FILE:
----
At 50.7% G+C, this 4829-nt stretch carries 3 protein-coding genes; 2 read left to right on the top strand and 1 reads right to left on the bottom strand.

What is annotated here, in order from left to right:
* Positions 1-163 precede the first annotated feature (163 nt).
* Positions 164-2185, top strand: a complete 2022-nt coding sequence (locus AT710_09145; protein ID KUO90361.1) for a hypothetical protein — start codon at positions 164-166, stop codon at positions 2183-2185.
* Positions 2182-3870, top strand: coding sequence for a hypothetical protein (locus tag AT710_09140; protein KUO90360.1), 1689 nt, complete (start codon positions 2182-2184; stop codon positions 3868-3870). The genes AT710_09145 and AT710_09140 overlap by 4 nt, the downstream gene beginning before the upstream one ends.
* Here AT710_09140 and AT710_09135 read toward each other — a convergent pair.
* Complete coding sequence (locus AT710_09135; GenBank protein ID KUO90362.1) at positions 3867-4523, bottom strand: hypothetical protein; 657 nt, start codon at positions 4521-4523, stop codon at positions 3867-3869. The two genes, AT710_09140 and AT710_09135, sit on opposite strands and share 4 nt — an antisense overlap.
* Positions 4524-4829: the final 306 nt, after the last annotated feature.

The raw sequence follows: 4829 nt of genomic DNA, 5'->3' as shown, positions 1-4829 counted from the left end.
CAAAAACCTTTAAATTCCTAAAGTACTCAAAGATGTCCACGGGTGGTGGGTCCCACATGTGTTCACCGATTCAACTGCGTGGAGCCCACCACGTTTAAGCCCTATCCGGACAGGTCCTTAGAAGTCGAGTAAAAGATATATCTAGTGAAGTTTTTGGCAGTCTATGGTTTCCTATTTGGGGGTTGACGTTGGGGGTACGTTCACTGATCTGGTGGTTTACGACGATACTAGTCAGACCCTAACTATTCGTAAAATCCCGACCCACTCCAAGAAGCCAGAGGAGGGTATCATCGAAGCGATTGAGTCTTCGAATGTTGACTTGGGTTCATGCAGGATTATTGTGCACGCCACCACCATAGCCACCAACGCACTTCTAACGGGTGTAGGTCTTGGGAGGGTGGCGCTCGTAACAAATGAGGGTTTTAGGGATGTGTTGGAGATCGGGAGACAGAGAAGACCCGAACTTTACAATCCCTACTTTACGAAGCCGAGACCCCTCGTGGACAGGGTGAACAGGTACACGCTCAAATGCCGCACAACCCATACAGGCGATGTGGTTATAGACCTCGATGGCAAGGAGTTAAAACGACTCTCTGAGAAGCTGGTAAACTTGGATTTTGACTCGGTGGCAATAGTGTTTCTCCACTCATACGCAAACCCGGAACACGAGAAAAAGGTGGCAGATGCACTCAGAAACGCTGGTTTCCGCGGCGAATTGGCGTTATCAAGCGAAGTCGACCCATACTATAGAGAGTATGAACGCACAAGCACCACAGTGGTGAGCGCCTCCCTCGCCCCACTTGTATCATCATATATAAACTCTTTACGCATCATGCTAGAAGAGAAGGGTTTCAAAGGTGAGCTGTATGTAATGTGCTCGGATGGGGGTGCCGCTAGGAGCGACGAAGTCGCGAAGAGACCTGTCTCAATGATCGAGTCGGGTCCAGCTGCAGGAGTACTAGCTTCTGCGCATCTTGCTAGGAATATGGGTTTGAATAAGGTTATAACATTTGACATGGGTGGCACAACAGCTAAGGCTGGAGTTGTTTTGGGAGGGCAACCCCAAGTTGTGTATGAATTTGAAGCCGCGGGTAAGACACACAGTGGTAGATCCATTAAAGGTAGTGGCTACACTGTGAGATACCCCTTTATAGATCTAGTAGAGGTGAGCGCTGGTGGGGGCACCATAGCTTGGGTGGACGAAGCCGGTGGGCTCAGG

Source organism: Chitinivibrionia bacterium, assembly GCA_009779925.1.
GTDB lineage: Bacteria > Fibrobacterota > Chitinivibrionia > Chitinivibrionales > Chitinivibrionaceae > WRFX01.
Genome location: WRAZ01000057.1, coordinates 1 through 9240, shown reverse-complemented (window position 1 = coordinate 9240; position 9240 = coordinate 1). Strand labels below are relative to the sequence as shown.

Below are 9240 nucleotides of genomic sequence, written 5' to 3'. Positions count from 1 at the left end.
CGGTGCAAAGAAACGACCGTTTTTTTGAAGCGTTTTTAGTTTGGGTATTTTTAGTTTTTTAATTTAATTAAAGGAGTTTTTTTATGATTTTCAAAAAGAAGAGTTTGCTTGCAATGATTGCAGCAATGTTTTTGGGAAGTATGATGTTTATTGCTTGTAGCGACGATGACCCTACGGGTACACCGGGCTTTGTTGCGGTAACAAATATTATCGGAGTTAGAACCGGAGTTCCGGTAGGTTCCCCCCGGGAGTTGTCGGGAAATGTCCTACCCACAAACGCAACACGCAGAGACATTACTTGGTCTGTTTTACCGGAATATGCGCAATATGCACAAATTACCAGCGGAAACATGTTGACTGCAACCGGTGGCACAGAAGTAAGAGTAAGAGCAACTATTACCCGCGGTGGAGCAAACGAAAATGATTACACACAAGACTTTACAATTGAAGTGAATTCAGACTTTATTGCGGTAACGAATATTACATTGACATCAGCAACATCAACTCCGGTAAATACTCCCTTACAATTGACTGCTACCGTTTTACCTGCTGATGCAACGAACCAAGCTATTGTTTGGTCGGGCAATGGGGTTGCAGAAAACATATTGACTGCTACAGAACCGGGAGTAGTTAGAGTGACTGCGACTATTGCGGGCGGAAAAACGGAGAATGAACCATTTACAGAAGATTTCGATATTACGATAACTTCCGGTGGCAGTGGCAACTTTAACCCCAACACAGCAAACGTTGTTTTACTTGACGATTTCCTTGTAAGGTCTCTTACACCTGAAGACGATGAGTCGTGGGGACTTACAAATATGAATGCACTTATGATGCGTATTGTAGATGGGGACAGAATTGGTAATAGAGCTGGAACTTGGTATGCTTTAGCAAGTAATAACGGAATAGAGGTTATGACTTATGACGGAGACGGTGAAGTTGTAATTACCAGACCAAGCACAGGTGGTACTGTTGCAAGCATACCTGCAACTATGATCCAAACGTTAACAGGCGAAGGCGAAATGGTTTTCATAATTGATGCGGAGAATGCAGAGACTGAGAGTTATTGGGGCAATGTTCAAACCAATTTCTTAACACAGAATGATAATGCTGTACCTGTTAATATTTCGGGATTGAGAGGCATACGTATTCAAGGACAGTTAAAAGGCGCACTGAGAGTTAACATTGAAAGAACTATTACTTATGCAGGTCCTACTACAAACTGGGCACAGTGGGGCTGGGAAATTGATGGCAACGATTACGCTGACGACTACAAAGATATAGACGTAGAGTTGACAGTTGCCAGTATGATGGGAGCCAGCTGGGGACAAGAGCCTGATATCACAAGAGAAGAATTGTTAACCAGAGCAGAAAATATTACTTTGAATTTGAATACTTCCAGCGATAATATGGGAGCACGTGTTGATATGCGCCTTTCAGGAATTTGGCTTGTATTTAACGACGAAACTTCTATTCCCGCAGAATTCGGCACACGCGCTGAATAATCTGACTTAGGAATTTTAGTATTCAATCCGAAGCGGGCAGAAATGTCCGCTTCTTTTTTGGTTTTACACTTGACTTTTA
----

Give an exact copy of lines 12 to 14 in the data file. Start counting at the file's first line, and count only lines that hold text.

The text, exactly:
GTDB lineage: Bacteria > Fibrobacterota > Chitinivibrionia > Chitinivibrionales > Chitinivibrionaceae > WRFX01.
Genome location: WRAZ01000057.1, coordinates 1 through 9240, shown reverse-complemented (window position 1 = coordinate 9240; position 9240 = coordinate 1). Strand labels below are relative to the sequence as shown.

Below are 9240 nucleotides of genomic sequence, written 5' to 3'. Positions count from 1 at the left end.